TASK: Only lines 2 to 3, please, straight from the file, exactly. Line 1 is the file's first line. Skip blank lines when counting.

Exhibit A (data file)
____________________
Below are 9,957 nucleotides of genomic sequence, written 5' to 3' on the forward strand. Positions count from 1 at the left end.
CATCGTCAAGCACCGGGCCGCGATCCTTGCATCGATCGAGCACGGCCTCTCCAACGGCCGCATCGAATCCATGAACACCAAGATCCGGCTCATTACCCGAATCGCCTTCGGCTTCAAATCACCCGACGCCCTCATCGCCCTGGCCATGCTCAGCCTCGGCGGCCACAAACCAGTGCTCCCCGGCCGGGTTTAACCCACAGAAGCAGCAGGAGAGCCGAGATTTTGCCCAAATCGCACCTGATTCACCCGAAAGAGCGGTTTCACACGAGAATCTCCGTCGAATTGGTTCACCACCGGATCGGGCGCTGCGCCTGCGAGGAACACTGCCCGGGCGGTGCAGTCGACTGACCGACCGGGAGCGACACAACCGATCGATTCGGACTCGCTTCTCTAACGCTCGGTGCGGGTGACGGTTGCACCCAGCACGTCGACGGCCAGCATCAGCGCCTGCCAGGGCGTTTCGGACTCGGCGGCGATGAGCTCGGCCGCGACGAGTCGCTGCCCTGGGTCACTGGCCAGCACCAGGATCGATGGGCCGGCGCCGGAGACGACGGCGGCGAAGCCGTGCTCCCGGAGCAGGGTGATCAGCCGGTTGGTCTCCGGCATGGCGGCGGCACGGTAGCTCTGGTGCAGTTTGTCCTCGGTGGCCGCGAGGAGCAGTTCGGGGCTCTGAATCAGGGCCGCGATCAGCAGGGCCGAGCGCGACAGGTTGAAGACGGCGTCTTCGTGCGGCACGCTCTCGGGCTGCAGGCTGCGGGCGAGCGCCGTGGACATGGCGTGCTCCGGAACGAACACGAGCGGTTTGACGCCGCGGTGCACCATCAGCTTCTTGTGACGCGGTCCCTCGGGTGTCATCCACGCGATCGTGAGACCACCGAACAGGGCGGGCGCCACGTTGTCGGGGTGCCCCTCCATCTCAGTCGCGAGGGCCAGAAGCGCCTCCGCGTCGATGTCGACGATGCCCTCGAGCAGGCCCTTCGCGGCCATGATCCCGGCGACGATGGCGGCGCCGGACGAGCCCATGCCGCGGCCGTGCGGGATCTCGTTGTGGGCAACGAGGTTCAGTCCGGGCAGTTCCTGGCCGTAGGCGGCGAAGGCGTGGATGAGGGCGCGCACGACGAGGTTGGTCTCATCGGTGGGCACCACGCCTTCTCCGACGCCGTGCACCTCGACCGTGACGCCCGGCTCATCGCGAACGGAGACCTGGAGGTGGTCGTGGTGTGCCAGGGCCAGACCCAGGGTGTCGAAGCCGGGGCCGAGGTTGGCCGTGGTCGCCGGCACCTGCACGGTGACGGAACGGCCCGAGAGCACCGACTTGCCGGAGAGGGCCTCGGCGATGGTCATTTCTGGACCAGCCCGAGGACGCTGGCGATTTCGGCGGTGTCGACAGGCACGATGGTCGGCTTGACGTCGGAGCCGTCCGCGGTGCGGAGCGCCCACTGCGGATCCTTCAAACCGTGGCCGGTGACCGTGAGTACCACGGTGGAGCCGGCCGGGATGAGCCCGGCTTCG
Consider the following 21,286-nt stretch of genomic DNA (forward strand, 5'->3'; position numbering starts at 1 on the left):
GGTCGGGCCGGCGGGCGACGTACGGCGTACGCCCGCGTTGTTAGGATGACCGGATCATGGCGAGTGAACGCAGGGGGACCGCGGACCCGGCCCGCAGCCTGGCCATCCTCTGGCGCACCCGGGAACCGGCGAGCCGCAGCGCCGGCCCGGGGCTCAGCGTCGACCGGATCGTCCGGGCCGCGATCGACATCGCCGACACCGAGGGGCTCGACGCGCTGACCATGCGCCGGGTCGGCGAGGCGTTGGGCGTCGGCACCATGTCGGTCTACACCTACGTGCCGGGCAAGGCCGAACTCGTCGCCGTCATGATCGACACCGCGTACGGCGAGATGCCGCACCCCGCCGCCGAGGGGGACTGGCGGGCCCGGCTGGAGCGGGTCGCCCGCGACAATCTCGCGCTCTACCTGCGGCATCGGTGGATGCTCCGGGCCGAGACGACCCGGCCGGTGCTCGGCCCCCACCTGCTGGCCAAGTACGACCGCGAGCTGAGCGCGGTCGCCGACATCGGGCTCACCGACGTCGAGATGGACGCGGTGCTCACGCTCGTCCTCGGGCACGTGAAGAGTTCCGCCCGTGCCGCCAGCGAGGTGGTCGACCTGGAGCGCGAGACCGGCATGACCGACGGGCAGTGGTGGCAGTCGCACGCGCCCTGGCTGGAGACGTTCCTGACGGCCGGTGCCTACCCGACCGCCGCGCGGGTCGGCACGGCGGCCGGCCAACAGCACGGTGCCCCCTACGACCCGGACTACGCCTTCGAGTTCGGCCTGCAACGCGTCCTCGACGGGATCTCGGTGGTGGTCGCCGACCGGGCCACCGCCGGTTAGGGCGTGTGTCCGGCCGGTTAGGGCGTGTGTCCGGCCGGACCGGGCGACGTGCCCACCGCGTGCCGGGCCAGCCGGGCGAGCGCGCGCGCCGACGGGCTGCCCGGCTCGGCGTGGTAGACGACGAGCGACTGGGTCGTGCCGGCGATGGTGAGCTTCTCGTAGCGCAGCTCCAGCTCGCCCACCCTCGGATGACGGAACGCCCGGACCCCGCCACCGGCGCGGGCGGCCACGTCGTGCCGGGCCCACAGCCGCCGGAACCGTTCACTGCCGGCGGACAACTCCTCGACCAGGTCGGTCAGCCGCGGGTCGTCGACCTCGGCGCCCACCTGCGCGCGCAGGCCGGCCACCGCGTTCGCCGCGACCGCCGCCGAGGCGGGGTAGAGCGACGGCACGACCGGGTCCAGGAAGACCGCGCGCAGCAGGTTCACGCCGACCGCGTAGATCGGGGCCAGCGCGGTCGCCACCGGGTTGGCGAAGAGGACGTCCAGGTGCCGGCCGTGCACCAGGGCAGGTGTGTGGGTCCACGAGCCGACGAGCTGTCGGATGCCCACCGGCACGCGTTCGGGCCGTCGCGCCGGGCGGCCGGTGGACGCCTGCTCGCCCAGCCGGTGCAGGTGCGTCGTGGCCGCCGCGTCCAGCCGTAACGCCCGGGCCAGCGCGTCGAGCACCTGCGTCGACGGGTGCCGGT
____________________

CATCGTCAAGCACCGGGCCGCGATCCTTGCATCGATCGAGCACGGCCTCTCCAACGGCCGCATCGAATCCATGAACACCAAGATCCGGCTCATTACCCGAATCGCCTTCGGCTTCAAATCACCCGACGCCCTCATCGCCCTGGCCATGCTCAGCCTCGGCGGCCACAAACCAGTGCTCCCCGGCCGGGTTTAACCCACAGAAGCAGCAGGAGAGCCGAGATTTTGCCCAAATCGCACCTGATTCACCCGAAAGAGCGGTTTCACACGAGAATCTCCGTCGAATTGGTTCACCACCGGATCGGGCGCTGCGCCTGCGAGGAACACTGCCCGGGCGGTGCAGTCGACTGACCGACCGGGAGCGACACAACCGATCGATTCGGACTCGCTTCTCTAACGCTCGGTGCGGGTGACGGTTGCACCCAGCACGTCGACGGCCAGCATCAGCGCCTGCCAGGGCGTTTCGGACTCGGCGGCGATGAGCTCGGCCGCGACGAGTCGCTGCCCTGGGTCACTGGCCAGCACCAGGATCGATGGGCCGGCGCCGGAGACGACGGCGGCGAAGCCGTGCTCCCGGAGCAGGGTGATCAGCCGGTTGGTCTCCGGCATGGCGGCGGCACGGTAGCTCTGGTGCAGTTTGTCCTCGGTGGCCGCGAGGAGCAGTTCGGGGCTCTGAATCAGGGCCGCGATCAGCAGGGCCGAGCGCGACAGGTTGAAGACGGCGTCTTCGTGCGGCACGCTCTCGGGCTGCAGGCTGCGGGCGAGCGCCGTGGACATGGCGTGCTCCGGAACGAACACGAGCGGTTTGACGCCGCGGTGCACCATCAGCTTCTTGTGACGCGGTCCCTCGGGTGTCATCCACGCGATCGTGAGACCACCGAACAGGGCGGGCGCCACGTTGTCGGGGTGCCCCTCCATCTCAGTCGCGAGGGCCAGAAGCGCCTCCGCGTCGATGTCGACGATGCCCTCGAGCAGGCCCTTCGCGGCCATGATCCCGGCGACGATGGCGGCGCCGGACGAGCCCATGCCGCGGCCGTGCGGGATCTCGTTGTGGGCAACGAGGTTCAGTCCGGGCAGTTCCTGGCCGTAGGCGGCGAAGGCGTGGATGAGGGCGCGCACGACGAGGTTGGTCTCATCGGTGGGCACCACGCCTTCTCCGACGCCGTGCACCTCGACCGTGACGCCCGGCTCATCGCGAACGGAGACCTGGAGGTGGTCGTGGTGTGCCAGGGCCAGACCCAGGGTGTCGAAGCCGGGGCCGAGGTTGGCCGTGGTCGCCGGCACCTGCACGGTGACGGAACGGCCCGAGAGCACCGACTTGCCGGAGAGGGCCTCGGCGATGGTCATTTCTGGACCAGCCCGAGGACGCTGGCGATTTCGGCGGTGTCGACAGGCACGATGGTCGGCTTGACGTCGGAGCCGTCCGCGGTGCGGAGCGCCCACTGCGGATCCTTCAAACCGTGGCCGGTGACCGTGAGTACCACGGTGGAGCCGGCCGGGATGAGCCCGGCTTCG
Consider the following 21,286-nt stretch of genomic DNA (forward strand, 5'->3'; position numbering starts at 1 on the left):